Stars of Oscar Grant film wanted to 'get it right'
OAKLAND, Calif. (KGO) -- The story of Oscar Grant is making headlines again following a private screening of a film at Oakland's Grand Lake Theatre. The stars as well as Grant's family sat down Thursday with ABC7 News to talk about the project.
The stars of "Fruitvale Station" said they're less concerned with awards and accolades. They simply wanted to create a body of work that Oscar's family and a community, shaken by his violent death, could be proud of. "Honestly, I want people to watch this film and feel some type of emotion," said Michael B. Jordan.
"Fruitvale Station" stars Octavia Spencer as Oscar Grant's mother and Michael B. Jordan as Grant. The two stars said that as central characters of a film with a subject that has touched so many, they felt a special need to "get it right."
"I like the way Ryan wrote this script because, what a controversial issue. But instead of taking any side and editorializing, he just presents the young man as a flawed human being," Spencer said.
At Thursday night's private screening, Grant's mother Wanda Johnson said seeing the last day of her son's life played out on screen hit every nerve. "I put my head down and covered my ears at certain parts of the movie, so it's a very hard movie to go through, to watch," she said.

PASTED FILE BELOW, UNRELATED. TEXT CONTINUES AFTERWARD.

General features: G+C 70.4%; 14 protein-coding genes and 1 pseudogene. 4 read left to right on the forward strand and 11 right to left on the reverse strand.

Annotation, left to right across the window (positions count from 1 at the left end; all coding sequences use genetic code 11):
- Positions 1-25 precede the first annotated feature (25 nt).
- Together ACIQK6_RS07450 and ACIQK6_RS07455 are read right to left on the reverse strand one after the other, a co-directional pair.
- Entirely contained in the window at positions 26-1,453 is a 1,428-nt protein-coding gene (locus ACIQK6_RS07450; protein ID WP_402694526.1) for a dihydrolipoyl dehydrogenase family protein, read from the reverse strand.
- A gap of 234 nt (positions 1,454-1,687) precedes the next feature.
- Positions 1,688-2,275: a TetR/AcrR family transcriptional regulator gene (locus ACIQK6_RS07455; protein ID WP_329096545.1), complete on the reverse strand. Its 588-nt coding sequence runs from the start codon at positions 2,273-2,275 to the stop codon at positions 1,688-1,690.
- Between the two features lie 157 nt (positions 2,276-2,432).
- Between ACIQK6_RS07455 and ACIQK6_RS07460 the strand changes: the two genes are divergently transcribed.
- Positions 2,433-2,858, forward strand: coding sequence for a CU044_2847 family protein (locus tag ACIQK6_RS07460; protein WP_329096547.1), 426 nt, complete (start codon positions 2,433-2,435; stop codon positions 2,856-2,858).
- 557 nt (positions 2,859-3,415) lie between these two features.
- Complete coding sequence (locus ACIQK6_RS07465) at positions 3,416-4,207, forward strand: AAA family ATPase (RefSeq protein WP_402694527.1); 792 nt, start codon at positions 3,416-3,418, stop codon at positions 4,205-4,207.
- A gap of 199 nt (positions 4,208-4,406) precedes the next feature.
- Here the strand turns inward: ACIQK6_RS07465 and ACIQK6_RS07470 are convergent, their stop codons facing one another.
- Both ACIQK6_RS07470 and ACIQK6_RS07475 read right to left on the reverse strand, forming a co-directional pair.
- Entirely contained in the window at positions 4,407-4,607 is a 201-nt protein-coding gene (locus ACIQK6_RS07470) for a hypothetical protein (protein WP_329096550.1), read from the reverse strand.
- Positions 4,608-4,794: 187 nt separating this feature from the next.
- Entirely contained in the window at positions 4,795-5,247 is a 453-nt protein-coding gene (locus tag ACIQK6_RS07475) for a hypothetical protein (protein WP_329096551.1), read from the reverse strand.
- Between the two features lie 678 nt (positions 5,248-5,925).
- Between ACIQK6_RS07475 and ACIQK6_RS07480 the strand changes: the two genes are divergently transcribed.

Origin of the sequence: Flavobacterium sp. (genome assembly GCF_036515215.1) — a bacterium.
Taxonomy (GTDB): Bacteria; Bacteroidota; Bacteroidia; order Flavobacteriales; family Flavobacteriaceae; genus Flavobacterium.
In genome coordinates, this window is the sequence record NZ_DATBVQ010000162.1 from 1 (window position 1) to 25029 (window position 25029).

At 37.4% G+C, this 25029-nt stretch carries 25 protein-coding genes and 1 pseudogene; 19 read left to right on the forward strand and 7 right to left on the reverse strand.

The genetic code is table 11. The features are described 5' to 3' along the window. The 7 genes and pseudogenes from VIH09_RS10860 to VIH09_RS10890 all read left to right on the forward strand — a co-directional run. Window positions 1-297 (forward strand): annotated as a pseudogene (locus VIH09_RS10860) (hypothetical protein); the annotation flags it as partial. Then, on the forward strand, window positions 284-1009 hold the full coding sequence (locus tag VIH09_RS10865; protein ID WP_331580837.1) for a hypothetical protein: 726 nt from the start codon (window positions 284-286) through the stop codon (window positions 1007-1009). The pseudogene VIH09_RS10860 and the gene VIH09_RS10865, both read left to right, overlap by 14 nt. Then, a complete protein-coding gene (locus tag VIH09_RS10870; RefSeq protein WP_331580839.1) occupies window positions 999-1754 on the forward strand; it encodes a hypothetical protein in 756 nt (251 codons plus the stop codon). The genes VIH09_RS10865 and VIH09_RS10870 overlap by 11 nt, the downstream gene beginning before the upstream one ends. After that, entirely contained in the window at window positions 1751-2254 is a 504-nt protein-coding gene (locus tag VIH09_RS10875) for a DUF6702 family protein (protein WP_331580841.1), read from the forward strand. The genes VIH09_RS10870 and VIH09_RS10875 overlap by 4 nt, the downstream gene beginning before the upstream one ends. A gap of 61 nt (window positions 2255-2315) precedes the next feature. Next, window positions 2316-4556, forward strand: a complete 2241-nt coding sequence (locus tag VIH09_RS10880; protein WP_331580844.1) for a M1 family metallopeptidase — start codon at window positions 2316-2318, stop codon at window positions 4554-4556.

The movie was shot on the streets of the East Bay and includes scenes from the BART platform where Grant was shot. It traces the last hours before the unarmed 22-year-old Hayward man was shot by then-BART police officer Johannes Mehserle on New Year's Day 2009.
Mehserle was charged with murder, but a Los Angeles jury found him guilty of involuntary manslaughter. The killing and the courtroom drama ignited passions and sparked riots across Oakland.
The film will open on July 12 and was directed by Oakland native Ryan Coogler. Asked what he you wanted people to walk away with after seeing the movie he said, "I think the art has an incredible power, storytelling, especially filmmaking, has an incredible power to trigger empathy for people, for characters or human beings they have never come into physical contact with. I think that empathy can trigger a thought process."
oscar grant, movies, oakland, johannes mehserle, BART, shooting, entertainment
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